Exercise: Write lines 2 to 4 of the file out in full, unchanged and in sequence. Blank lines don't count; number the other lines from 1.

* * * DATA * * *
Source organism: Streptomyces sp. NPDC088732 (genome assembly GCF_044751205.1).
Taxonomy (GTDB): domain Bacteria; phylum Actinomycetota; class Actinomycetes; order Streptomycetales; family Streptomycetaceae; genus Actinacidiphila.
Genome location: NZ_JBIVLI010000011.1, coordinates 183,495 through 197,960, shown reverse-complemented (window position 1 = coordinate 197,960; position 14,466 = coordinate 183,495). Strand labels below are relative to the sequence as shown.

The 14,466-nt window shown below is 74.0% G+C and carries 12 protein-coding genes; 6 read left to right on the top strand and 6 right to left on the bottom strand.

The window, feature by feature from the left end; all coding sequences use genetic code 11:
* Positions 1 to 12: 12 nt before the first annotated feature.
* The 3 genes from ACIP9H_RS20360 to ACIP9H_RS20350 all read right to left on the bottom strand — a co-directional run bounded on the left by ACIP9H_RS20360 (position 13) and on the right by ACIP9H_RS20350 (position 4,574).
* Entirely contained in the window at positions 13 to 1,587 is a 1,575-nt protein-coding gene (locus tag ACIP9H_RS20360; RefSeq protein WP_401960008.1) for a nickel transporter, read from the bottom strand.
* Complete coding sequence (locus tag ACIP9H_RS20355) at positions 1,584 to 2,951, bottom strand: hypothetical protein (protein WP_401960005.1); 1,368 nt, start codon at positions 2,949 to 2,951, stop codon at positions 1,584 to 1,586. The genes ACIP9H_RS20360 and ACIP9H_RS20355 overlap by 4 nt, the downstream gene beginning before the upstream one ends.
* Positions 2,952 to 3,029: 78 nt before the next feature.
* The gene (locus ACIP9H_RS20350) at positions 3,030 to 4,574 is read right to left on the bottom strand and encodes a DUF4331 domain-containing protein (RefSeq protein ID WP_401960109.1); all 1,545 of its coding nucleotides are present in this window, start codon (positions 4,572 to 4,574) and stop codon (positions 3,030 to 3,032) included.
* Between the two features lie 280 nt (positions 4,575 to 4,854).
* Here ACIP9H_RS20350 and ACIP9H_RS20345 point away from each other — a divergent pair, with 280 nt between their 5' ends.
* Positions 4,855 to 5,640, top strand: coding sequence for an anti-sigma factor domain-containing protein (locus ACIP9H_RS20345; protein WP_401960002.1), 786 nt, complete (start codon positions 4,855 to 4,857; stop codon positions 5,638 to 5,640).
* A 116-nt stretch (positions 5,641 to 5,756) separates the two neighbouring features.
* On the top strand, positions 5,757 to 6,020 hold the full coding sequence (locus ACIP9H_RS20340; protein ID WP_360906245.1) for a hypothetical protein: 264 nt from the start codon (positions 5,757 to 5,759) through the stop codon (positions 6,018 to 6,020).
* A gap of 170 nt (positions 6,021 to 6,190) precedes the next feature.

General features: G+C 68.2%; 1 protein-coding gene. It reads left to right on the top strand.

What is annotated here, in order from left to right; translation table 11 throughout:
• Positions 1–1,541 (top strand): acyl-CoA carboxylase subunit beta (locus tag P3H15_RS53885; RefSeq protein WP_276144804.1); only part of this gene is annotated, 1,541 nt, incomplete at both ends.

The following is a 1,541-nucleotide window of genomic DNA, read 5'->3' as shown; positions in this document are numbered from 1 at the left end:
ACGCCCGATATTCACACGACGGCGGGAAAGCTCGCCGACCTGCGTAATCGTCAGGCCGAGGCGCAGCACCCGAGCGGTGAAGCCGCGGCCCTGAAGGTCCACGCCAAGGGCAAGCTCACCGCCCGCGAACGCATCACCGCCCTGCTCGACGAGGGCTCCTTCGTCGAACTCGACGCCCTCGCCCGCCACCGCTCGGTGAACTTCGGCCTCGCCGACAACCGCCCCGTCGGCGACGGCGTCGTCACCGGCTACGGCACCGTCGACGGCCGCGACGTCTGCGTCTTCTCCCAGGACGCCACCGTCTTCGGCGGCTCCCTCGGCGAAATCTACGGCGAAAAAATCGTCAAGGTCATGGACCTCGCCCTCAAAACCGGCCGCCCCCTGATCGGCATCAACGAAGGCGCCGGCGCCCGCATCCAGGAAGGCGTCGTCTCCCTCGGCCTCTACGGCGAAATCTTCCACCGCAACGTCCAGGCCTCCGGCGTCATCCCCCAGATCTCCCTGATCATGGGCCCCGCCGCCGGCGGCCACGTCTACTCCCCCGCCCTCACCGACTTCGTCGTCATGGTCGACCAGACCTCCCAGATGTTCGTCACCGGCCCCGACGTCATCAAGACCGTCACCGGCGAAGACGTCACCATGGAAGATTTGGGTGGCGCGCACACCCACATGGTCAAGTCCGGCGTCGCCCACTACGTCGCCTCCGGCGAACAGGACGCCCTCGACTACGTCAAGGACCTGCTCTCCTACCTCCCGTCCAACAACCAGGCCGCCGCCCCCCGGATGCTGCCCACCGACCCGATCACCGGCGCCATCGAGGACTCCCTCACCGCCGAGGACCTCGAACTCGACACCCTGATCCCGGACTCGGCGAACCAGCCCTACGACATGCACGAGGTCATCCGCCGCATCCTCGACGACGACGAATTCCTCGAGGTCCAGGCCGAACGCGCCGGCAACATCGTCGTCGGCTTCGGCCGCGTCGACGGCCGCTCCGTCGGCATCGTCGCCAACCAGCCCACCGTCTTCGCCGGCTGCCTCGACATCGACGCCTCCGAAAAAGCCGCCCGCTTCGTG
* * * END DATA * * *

Taxonomy (GTDB): domain Bacteria; phylum Actinomycetota; class Actinomycetes; order Streptomycetales; family Streptomycetaceae; genus Actinacidiphila.
Genome location: NZ_JBIVLI010000011.1, coordinates 183,495 through 197,960, shown reverse-complemented (window position 1 = coordinate 197,960; position 14,466 = coordinate 183,495). Strand labels below are relative to the sequence as shown.

The 14,466-nt window shown below is 74.0% G+C and carries 12 protein-coding genes; 6 read left to right on the top strand and 6 right to left on the bottom strand.